For further details see Table of Excluded Studies and Figure 1.
Risk of bias in included studies
All of the trials included in this review are of relatively low-quality. The method of randomisation was not described and the allocation concealment was not stated in any of these studies. The unit of randomisation differed among the included studies. Two studies considered individuals as the unit of analysis (Jamaica 1991; Indonesia 2000) and two used a cluster randomised technique (Indonesia 1991; Guatemala 1995). Sample sizes were not calculated for a specific magnitude of effect in three of the four included trials (Indonesia 1991; Jamaica 1991; Guatemala 1995). Blindness of growth outcome assessors was unclear in two studies (Indonesia 1991; Jamaica 1991) and the personnel in charge of the data collection were aware of treatments given to the children in the other two included trials (Guatemala 1995; Indonesia 2000). The rate of drop out was not clearly stated in three of the four included studies (Indonesia 1991; Guatemala 1995; Indonesia 2000). In general, methods for anthropometric measurements were well described in all the included studies. Details on the training of personnel and the number of replicates of measurements were not always provided.
Effects of interventions
All four RCTs included within this review considered different ways of reporting anthropometrical outcomes. We present results narratively, in the order planned at protocol stage, grouping the included trials into two categories: a) studies without formal assessment of malnourishment at baseline (Indonesia 1991; Guatemala 1995), b) studies involving children formally assessed as malnourished (Jamaica 1991; Indonesia 2000). No meta-analysis is currently appropriate due to the clinical heterogeneity among the included studies.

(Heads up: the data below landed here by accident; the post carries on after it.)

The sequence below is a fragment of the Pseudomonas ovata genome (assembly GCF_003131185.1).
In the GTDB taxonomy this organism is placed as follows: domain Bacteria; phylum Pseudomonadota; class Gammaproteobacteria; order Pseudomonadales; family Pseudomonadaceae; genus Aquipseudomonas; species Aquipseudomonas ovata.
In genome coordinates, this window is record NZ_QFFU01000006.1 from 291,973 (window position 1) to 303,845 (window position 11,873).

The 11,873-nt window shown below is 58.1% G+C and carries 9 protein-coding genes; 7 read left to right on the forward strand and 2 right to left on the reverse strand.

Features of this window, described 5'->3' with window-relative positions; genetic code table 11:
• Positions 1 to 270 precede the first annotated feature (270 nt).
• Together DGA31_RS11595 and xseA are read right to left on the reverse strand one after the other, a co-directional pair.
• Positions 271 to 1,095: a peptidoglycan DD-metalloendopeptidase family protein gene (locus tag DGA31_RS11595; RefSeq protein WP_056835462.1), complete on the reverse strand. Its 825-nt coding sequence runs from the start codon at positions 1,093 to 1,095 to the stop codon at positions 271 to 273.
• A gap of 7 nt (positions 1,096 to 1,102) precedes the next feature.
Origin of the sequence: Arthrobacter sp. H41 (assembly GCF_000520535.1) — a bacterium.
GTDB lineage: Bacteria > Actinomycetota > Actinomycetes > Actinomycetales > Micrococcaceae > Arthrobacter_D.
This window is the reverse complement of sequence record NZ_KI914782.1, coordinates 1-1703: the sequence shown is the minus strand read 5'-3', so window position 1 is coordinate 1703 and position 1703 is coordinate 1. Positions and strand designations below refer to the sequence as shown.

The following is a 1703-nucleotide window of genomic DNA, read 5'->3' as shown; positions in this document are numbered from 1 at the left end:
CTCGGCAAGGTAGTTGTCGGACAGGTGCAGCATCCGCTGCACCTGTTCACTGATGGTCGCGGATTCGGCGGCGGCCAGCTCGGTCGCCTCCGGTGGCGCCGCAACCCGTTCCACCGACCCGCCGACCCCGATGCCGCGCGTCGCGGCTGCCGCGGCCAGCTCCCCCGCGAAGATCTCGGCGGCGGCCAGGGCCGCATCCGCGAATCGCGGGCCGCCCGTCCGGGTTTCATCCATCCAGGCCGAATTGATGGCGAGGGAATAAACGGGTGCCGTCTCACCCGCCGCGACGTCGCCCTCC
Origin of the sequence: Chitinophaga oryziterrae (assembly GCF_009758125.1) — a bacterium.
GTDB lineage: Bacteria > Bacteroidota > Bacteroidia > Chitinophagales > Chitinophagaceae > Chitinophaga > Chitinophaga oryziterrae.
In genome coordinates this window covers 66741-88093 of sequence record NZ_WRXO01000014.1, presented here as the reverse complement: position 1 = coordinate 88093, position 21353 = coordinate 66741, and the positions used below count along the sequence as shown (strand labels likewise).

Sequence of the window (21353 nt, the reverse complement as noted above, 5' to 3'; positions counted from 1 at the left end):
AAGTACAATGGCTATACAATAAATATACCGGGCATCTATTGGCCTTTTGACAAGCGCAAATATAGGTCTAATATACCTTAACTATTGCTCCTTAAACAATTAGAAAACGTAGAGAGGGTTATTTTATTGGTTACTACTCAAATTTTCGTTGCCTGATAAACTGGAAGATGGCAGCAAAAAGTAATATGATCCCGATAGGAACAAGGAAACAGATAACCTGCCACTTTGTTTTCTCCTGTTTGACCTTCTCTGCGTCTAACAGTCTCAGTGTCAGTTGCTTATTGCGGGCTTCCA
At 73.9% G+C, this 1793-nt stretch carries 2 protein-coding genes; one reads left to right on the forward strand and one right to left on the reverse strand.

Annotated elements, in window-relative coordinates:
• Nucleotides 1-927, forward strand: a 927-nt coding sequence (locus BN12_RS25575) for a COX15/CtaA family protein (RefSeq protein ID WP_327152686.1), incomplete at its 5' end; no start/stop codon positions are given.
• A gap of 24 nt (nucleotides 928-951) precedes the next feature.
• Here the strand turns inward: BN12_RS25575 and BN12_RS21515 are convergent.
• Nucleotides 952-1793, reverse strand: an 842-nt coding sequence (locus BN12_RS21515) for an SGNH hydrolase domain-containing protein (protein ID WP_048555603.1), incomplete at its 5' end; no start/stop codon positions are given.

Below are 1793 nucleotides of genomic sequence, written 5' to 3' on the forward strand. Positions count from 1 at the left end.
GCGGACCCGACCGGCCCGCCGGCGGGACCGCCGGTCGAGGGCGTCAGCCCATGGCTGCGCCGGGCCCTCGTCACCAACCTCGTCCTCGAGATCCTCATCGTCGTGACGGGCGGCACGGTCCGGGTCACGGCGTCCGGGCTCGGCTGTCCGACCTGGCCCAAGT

a) Studies without formal assessment of malnourishment at baseline
Indonesia 1991; Guatemala 1995
Both studies were cluster RCTs. The Indonesian (Indonesia 1991), included 11 DCCs in the intervention group (n = 75 children) and 9 DCCs in the control group (n = 38 children).
The Guatemalan study (Guatemala 1995) included four villages as unit of analysis (exact sample sizes were not provided). As implemented, the effects of interventions were ascertained through comparisons of results before and after the intervention in the two "Atole" and two "Fresco" villages. The before-after comparison was, however, possible only for selected variables collected with adequate sample size in 1968, before the intervention began, or for variables collected in the first months of the study which could not be immediately affected by supplementation.
Weight-for-age and height-for-age z-score
In the absence of a relevant intra cluster coefficient and in order to avoid unit of analysis errors, we have used the numbers of DCCs to calculate the effect size after three months of intervention. Improvement in the intervention group compared to the control group was not statistically significant [WMD 0.19 (95% CI -0,64 to 1.02)] ( Analysis 3.1) and [WMD 0.12 (95% CI -0.87 to 1.11)] ( Analysis 3.2) for weight and height z-scores, respectively.